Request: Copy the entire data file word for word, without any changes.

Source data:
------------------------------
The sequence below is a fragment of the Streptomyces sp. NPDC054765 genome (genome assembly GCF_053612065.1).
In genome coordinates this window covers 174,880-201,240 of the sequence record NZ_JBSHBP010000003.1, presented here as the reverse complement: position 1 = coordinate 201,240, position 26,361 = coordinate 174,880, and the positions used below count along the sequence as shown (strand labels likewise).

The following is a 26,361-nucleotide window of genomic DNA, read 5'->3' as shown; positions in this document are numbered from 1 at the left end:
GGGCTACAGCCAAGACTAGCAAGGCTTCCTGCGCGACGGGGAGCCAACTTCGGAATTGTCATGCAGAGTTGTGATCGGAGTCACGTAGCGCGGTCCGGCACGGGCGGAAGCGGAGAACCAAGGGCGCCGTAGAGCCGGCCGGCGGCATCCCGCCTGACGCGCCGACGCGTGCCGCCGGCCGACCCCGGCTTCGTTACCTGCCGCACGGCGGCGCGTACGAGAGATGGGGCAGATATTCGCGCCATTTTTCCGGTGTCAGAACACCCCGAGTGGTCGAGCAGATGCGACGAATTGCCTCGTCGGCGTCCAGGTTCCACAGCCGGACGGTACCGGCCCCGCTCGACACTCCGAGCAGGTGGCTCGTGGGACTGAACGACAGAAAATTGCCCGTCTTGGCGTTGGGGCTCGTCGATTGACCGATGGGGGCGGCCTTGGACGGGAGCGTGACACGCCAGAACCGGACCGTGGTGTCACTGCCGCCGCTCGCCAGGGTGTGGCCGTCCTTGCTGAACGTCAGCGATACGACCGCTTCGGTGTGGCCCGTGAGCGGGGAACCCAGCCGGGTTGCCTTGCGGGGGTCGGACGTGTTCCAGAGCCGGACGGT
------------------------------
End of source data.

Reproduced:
The sequence below is a fragment of the Streptomyces sp. NPDC054765 genome (genome assembly GCF_053612065.1).
In genome coordinates this window covers 174,880-201,240 of the sequence record NZ_JBSHBP010000003.1, presented here as the reverse complement: position 1 = coordinate 201,240, position 26,361 = coordinate 174,880, and the positions used below count along the sequence as shown (strand labels likewise).

The following is a 26,361-nucleotide window of genomic DNA, read 5'->3' as shown; positions in this document are numbered from 1 at the left end:
GGGCTACAGCCAAGACTAGCAAGGCTTCCTGCGCGACGGGGAGCCAACTTCGGAATTGTCATGCAGAGTTGTGATCGGAGTCACGTAGCGCGGTCCGGCACGGGCGGAAGCGGAGAACCAAGGGCGCCGTAGAGCCGGCCGGCGGCATCCCGCCTGACGCGCCGACGCGTGCCGCCGGCCGACCCCGGCTTCGTTACCTGCCGCACGGCGGCGCGTACGAGAGATGGGGCAGATATTCGCGCCATTTTTCCGGTGTCAGAACACCCCGAGTGGTCGAGCAGATGCGACGAATTGCCTCGTCGGCGTCCAGGTTCCACAGCCGGACGGTACCGGCCCCGCTCGACACTCCGAGCAGGTGGCTCGTGGGACTGAACGACAGAAAATTGCCCGTCTTGGCGTTGGGGCTCGTCGATTGACCGATGGGGGCGGCCTTGGACGGGAGCGTGACACGCCAGAACCGGACCGTGGTGTCACTGCCGCCGCTCGCCAGGGTGTGGCCGTCCTTGCTGAACGTCAGCGATACGACCGCTTCGGTGTGGCCCGTGAGCGGGGAACCCAGCCGGGTTGCCTTGCGGGGGTCGGACGTGTTCCAGAGCCGGACGGT